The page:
Lessons Learned Regarding the Chart-on-the-Go: We use the small clothespin clips so all student clips will fit within the green section, but the don't always stay on the clipboard. Use the larger clothespins if you have smaller class sizes or clip the small pins onto the cardstock color chart clipped to the clipboard rather than the clipboard itself. Train and re-train cafeteria/playground staff. If clips are moved in the cafeteria or on the playground when the teacher is not present, students need to know exactly why clips were moved and this needs to be communicated to the teacher via an adult. 

5. Reflection Sheets

It is very important that students begin: 1) to recognize their behavioral choices and how their choices affect themselves and others, 2) take accountability for their choices, and 3) to accurately reflect on their choices. If a student lands on an orange or a red, he/she spends some time reflecting in another classroom and are required to complete a reflection sheet. This sheet asks students to identify what rule was broken, how he/she was feeling, what he/she wanted, to explain what happened, to explain what he/she could have done differently, and what he/she can do to fix the choice that was made. There is a section in which the teacher can write comments, including his/her account of what happened. In addition to a phone call home, the student takes the reflection sheet home to share with his/her parents/guardians, the parent/guardian is to sign the sheet and the slip is to be returned to school.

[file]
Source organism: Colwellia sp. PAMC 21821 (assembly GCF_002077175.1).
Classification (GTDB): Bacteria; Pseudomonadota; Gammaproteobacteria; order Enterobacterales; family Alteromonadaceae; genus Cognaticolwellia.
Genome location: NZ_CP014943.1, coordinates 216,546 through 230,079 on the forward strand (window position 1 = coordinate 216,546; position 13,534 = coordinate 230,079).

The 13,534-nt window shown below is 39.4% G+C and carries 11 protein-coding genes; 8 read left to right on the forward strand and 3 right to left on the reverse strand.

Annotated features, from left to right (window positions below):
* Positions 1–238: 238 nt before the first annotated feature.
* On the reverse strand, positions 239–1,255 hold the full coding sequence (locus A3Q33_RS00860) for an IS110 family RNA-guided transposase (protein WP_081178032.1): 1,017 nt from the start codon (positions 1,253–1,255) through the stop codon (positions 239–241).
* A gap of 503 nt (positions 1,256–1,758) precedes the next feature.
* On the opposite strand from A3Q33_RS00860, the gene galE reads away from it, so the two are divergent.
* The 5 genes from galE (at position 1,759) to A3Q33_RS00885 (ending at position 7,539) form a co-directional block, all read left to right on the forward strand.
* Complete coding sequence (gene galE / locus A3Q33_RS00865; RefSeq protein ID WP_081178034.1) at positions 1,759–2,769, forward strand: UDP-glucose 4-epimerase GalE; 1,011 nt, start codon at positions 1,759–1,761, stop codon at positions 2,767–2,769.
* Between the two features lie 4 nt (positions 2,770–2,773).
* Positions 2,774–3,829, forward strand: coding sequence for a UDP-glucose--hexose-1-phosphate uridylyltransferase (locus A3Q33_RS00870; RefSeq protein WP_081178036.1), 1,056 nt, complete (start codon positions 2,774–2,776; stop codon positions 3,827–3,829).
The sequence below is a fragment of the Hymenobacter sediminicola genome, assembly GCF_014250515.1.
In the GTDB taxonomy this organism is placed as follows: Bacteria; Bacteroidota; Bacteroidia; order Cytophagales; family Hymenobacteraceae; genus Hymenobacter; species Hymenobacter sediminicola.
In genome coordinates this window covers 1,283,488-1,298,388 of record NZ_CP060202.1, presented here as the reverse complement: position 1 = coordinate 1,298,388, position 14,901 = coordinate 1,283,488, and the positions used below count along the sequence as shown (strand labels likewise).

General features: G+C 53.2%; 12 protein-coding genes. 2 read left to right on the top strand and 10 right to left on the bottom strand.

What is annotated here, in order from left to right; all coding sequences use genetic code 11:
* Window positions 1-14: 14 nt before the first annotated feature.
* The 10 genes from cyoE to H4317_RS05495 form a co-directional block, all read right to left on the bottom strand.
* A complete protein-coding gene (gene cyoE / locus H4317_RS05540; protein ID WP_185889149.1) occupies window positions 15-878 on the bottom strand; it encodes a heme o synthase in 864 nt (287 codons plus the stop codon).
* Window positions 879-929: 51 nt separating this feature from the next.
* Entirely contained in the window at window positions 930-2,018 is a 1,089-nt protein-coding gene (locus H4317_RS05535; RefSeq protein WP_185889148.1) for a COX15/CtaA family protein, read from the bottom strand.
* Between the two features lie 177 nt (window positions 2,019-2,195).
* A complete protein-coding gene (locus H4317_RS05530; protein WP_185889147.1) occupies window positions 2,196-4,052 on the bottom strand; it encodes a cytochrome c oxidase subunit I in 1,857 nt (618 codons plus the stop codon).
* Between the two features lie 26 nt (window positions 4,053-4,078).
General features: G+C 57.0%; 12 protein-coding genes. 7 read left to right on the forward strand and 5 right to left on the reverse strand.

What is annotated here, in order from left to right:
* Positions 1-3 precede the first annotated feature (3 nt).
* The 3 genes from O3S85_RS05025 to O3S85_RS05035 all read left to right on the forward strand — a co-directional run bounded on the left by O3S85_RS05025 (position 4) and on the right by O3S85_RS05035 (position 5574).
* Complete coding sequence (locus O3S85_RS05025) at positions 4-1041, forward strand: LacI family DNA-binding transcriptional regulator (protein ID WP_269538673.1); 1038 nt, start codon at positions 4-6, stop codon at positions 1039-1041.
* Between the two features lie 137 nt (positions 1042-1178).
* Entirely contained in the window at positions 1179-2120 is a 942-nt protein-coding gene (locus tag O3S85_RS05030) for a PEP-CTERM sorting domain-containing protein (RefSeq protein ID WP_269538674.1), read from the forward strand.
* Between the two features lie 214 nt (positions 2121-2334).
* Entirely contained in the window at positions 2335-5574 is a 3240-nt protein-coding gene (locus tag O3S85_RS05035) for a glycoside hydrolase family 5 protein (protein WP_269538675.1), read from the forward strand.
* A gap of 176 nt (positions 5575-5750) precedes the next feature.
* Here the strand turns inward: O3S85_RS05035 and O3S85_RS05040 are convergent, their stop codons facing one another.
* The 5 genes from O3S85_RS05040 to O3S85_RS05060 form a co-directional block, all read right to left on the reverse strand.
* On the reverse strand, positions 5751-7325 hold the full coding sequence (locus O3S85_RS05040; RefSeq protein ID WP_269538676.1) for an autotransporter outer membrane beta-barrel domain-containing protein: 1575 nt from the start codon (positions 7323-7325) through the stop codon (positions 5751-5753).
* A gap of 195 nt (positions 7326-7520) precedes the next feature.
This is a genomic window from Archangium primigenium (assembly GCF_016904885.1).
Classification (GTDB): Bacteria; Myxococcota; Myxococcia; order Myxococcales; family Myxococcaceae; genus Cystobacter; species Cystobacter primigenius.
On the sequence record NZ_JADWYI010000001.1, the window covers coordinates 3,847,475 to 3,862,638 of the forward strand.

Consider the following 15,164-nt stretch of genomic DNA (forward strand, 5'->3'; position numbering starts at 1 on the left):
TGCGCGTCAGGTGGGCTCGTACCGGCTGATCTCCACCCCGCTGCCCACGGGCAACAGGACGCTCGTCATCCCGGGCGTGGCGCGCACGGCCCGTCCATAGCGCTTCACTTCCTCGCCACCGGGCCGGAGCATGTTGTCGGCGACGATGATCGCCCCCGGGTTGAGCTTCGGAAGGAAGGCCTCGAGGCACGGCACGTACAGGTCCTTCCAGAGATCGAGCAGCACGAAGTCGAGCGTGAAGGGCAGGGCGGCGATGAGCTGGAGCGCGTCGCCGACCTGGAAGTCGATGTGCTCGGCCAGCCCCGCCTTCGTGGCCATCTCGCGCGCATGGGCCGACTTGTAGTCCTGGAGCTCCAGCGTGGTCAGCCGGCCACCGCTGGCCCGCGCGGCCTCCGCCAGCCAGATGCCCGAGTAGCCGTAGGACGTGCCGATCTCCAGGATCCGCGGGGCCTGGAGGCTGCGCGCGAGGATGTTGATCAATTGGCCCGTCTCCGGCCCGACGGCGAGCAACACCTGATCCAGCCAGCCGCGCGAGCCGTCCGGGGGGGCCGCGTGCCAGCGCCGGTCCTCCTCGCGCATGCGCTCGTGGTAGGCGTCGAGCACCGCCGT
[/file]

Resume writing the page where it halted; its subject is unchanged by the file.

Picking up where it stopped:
Lessons Learned Regarding the Reflection Sheets: Students need to be taught how to fill out this reflections sheet should they ever be required to complete one. It is important that the teacher reviews any completed reflection sheets with the students in order to discuss what happened, the choices/reactions made, and what could be done differently next time. We want students to take responsibility for their it's important for them to be honest in their account. This discussion time helps to teach and reinforce this skill.

7. Communicating with Parents/Guardians

Communication with parents/guardians and educating parents/guardians on this program is vital to the success of this program! At the beginning of the school year, we send out an easy to read information page which completely describes our SWPBIS program. Any students who enroll in our school later on in the year also receives this information. A color chart explanation slip (which includes numerical codes for rule infractions) is either adhered to student assignment books or placed in student folders. Students in grades K, 1 and 2 have a monthly calendar that describes the colors and the numerical rule infraction codes. Quarterly, a 1/2 page information sheet is sent home with students telling parents when that quarter's Fun Friday's and Monthly Incentive activities will take place. This slip also tells parents how many Greens, Blues, and Purples students need to earn in order to participate in the monthly incentive. I will explain more about Fun Fridays and the Monthly Incentives in the next "SWPBIS How To" blog post.